For the most part I was pleasantly surprised at how well everything worked. I did find that the wlan0 adapter was not talking well with ssidsniff even when calling the adapter explicitly in the argument tags. Small issue really and I fully admit that in the short amount of time I did not try Kismet. I was able to quickly pull off an (on my own network of course) arp poisoning MITM attack using SSLStrip which I had seen demonstrated from the BlackHat tutorials and a few YouTube links prior. I was really impressed at how many tools were available to the user for security concerns. Nessus, OpenVAS, and  Snort were full installs with some of my more favorite tools such as Nikto and Ettercap.

I have to say that I'm sad I did not pick up this distribution earlier. BT5 is great and it would have saved me all those hours configuring my previous Ubuntu installs with tools had I just moved to this instead. I will also say that it is likely that the Lenovo hardware on this is what caused most of my issues. I will play around with it a little more this week before my summer courses get crazy and perhaps get it going in a VirtualBox environment although having real adapters in place of bridged mode NICs is always nicer.

Thursday, March 01, 2012

Getting to files from a ClockworkMod backup in OSX

I use ClockworkMod to backup my EVO. It's nice because I have the space and backups are something everyone should do at some point, especially if you are rooted and like to play in the OS. This functionality is provided by ClockworkMod, which has all sorts of features which I will not go into here, but suffice to say it's worth it to install.

This bring up the question of retrieving information from the backups though. How does one go about this, especially in an OSX environment. Well we need to discuss a few things first, before diving into the solution. Android OS as well as ClockworkMod uses YAFFS (yet another flash file system). When clockworkMod backs up these files and directories, it saves them in the .IMG format. This is not to be confused with the NDIF files of old on Classic Mac OS. They will not mount directly. You will need to convert the file system first. Let's discuss this part now.

You will need to go to the following Google Code Site for UnYAFFS. Download the unyaffs.c; unyaffs.h, and unyaffs files. Save these files to your local drive somewhere (downloads will work fine). From here open up the terminal application and cd to your downloads directory (or the directory to which you saved your files).

From here you will need to gcc make the unyaffs application. This is simple enough but just for grins we will go through it. Type the following into the terminal command line interface.

sudo gcc -o unyaffs unyaffs.c

This created an executable in your folder. You will want to copy this to your /sbin directory (so that you can execute it without having to put in a full path). If you don't know how to get to your /sbin, you can use the finder and "Go to Folder" under the go menu, just type /sbin. Screen shot included.

Just drag and drop the unyaffs exec to the /sbin directory. Of course you can copy directly to the /sbin in command line if you wish. Now go back to terminal and navigate to your yaffs .img disk image. Use the following command structure to extract all the files in the disk image.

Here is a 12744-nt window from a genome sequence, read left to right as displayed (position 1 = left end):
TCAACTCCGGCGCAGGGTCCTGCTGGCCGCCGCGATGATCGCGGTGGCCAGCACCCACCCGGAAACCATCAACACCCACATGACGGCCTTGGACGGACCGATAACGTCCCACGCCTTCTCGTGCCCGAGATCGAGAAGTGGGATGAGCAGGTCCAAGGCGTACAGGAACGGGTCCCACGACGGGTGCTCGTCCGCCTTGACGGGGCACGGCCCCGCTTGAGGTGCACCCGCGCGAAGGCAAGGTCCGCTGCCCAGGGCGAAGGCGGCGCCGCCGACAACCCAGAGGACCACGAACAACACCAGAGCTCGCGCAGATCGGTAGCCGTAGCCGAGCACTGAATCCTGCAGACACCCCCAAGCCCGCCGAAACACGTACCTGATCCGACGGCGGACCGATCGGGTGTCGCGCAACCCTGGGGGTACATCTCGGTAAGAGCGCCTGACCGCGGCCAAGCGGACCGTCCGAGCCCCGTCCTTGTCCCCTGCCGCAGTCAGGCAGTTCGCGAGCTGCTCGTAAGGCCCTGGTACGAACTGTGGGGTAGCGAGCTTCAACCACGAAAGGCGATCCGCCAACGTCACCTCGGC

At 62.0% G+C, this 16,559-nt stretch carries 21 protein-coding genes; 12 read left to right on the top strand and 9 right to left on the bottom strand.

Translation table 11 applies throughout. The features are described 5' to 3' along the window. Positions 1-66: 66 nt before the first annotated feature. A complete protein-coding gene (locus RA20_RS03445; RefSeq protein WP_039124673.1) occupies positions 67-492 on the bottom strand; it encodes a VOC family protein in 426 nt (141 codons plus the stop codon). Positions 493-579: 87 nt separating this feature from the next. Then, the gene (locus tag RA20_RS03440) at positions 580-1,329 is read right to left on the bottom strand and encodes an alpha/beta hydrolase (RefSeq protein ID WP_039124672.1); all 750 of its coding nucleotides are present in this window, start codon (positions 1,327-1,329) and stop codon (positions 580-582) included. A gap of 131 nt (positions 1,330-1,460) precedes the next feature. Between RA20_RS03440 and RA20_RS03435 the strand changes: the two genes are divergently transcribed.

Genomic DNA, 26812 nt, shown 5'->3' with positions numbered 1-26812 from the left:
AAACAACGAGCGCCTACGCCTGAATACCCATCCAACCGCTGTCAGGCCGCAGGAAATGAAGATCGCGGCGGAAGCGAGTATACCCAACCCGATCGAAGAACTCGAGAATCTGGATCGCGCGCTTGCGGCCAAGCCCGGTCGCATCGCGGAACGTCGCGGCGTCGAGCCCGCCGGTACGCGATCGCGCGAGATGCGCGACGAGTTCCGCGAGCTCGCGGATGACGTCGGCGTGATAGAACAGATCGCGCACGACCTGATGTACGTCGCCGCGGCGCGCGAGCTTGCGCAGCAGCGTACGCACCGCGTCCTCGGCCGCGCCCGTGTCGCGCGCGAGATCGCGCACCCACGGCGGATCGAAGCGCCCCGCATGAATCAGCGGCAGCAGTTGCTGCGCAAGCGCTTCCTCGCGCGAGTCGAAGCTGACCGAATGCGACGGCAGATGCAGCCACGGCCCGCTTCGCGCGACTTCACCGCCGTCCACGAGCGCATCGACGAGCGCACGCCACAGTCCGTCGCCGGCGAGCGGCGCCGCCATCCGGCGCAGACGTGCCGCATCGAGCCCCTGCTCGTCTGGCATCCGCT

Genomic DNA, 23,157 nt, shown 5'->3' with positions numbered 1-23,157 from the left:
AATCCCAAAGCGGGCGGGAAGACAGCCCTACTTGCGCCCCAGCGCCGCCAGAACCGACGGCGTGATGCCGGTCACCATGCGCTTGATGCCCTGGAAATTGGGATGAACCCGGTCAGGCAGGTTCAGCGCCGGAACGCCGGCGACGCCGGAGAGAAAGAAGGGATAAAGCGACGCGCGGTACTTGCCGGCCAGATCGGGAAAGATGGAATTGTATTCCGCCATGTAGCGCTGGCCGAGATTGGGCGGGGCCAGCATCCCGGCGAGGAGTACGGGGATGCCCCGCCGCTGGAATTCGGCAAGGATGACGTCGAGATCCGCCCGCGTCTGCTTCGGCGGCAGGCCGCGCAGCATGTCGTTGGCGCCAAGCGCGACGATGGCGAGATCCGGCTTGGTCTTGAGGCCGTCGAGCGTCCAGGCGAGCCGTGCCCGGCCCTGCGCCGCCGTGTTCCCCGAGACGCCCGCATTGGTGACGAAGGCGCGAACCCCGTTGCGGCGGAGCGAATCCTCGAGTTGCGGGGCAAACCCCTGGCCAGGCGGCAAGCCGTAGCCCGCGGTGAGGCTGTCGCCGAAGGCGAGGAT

unyaffs diskImage.img

This will begin the extraction process. When you see a message in terminal "end of image", the extraction is complete. This was tested in OS X 10.7.2 and I assume it will work in most distros of Linux. 

Wednesday, February 29, 2012

General Org Gripe

I'm not sure why I cannot seem to find a good tool to help keep all the daily life organized. I have become more and more reliant on calendars, online file storage, and email clients as time has progressed in this academic venture. Dropbox, EndNote, Evernote, and Gmail are now more intertwined with my life than ever before.

I still cannot seem to find one tool to rule them all and stay on a desktop. I need EndNote (Mac or PC), Evernote is web-based (and I love it). Gmail is on my phone and Dropbox is useful for all sorts of issues. I still have this nagging problem of use-ability across all these products. Dropbox beats Google Docs for ease of use, but Docs kicks tail for organizational capability and storage space. Outlook on Mac kills when dealing with multiple EWS clients, but cannot seem to have the same functionality on the Windows side. The iPad rocks as long as I don't need to print or have multiple screens. Add to the need to have all of this mobile and I'm in a small rut. I think mail and calendars are my biggest gripe. I love being able to get multiple exchange accounts on one client without having to rely on VPN connectivity for each of them. I live by my Google Calendar, but integration between outlook and Google Calendar is for PC only, where I lose the EWS functionality in outlook. I would just rely on the iPad for calendar functions, but then what to I rely on when I'm on a desktop or laptop (lets face it, tablets and pads are no real substitute yet for the major applications like SPSS and SAS).

It would also be nice if Google had a utility to mimic Dropbox cross platform.

I need to get this crap squared away before comps and proposal time.